On page 66 she states, “our greatest and most constant temptation as parents is to unseat the Sovereign from his throne and replace him with our family”. How many times have I put my family before my faith and my personal relationship with my own Creator. Matthew 10:37 (New International Version) says this:

37″Anyone who loves his father or mother more than me is not worthy of me; anyone who loves his son or daughter more than me is not worthy of me;

I see now how my motherly eyes have been blinded to believe that by placing more emphasis on my role as a parent rather than as a child of God, I have actually done my children a disservice. I have limited my communion with the Holy Spirit which in turn limits my ability to be the kind of parent God is capable of making me.

What I feel challenged by in this chapter is this…I must be willing to serve my husband and my children because they are who God has blessed me with but when I feel the Spirit leading in a direction somewhat contradictory to this area of service I must follow to experience the greater purpose God has for my life. By not following I miss out on the great blessing he has for me and jeopardize the greater purpose he may intend for my family!

How many times have you heard the phrase that being a mother is natural and your instinct will kick in??? I love this chapter of Fields book, “Parenting is your highest calling…”

She has so many poignant ideas that strike a chord deep in my mothering soul. In this chapter she talks about how parenting is actual quite the opposite especially if we consider our human nature. As Christians we know that we have a sinful nature that is selfish and not at all capable of constantly loving unconditionally. She starts the chapter with a moment I’ve had numerous times in my mothering years. A day starts with the intention of being loving, kind, generous and loving unconditionally but one thing leads to another…I fight with my son, I get irritated with my daughter, food gets spilled, toys are strewn everywhere and bedtime is a battle. She sums it up exactly how I feel…”By the time we were done my heart was cold. I had lost my appetite for sweet affirmations of love and I no longer felt like praying…My life with this son did not begin this way.”(p38) How many times in a day have I cried these same words.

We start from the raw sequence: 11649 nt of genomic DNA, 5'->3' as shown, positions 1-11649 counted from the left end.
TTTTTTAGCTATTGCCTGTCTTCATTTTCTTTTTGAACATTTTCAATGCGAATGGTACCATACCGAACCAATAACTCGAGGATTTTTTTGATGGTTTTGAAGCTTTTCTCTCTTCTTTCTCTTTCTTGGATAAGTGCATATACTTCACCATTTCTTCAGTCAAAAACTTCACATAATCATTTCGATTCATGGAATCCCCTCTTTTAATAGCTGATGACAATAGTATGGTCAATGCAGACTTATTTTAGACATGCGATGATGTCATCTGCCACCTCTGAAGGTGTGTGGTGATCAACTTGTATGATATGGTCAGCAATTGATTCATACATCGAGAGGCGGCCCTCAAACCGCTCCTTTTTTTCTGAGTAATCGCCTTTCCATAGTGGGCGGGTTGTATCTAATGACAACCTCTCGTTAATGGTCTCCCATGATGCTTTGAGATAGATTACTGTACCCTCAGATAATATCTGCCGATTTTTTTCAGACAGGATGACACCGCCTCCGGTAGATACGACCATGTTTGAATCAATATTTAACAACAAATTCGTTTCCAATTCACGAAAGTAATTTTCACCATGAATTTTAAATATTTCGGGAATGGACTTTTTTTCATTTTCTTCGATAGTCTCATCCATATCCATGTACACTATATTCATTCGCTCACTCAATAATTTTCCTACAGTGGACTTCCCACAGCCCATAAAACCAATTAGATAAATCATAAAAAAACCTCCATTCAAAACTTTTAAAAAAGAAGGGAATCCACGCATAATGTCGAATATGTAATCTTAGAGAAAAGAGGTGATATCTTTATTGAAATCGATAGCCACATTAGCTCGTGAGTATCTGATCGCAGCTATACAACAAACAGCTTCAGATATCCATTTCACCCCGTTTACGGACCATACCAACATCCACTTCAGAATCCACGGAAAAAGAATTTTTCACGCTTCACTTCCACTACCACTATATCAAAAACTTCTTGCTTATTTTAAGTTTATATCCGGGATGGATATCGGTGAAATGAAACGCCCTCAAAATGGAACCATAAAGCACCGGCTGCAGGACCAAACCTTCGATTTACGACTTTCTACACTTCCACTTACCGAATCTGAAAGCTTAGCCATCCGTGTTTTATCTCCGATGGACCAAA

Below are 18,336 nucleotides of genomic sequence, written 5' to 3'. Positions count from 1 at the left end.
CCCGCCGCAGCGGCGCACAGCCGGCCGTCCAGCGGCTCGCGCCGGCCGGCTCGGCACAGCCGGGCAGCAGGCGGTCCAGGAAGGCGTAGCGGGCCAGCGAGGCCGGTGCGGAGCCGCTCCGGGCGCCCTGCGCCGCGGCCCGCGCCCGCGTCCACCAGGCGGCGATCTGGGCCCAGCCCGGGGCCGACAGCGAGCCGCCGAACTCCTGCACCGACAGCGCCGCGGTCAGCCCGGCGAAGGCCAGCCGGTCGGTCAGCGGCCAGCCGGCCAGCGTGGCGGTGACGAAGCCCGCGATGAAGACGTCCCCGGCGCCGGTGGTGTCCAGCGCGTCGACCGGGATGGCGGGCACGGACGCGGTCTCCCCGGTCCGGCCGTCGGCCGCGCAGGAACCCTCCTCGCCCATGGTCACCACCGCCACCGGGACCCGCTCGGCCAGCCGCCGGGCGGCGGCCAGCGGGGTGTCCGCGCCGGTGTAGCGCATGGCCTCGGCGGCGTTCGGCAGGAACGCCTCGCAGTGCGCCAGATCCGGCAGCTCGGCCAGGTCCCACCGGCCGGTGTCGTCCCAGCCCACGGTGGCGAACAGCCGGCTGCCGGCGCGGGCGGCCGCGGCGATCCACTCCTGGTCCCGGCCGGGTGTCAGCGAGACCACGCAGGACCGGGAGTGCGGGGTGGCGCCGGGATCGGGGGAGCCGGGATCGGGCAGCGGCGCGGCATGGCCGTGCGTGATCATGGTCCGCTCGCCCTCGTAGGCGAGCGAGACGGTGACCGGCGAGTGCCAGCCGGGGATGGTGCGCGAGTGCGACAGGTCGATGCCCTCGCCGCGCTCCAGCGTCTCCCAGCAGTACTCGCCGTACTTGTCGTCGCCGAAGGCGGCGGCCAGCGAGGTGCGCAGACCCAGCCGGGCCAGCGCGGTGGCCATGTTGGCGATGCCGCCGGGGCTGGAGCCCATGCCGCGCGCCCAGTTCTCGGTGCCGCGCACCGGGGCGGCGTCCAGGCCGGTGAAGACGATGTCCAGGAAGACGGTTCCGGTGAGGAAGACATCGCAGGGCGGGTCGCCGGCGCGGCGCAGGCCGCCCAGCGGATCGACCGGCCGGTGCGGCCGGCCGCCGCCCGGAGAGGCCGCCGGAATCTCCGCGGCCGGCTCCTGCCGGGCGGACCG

She proceeds to explain that as we check scripture against this idea that loving is natural and instinctive we will find exactly the opposite. I love how she pulls scripture after scripture out of the old testament of God’s disappointment in his chosen people for their lack of obedience and faith. His desire to give them so much more but their lack of interest and often turning their backs on the one who loves them most. Yet he continually disciplines them and then gives them another chance. He communes with them despite his holy anger at their disobedience and wayward ways. The challenge she presents is how are we measuring this “natural” love we have for our children.

“I want to measure love not by what I receive but by the orientation of my own heart and my actions towards others.” (p. 52) If I chose to recognize that I will not naturally love my children unconditionally because I simply can’t do that on my own but to find freedom in the fact that in God’s grace he will give me what I need to love my children and long for communion with them despite the things they do.

One of the many things my mother passed on to me was a love of learning! I have not always understood her intense desire to pursue a greater degree of formal education but to be perfectly honest the desire to gain a deeper amount of knowledge is something I CAN completely understand. I have completed a university degree and although I do not have a deep yearning to go back to school for a masters or doctorate or anything of that nature, I do thoroughly enjoy the classroom setting and the interaction that leads to an “a-ha” moment. Over the last few months I’ve considered the fact that one day soon I will have to return to school in order to finish my formal education to become a teacher but in the meantime I need to find ways to occupy my more “intellectual” side that doesn’t cost an arm and a leg.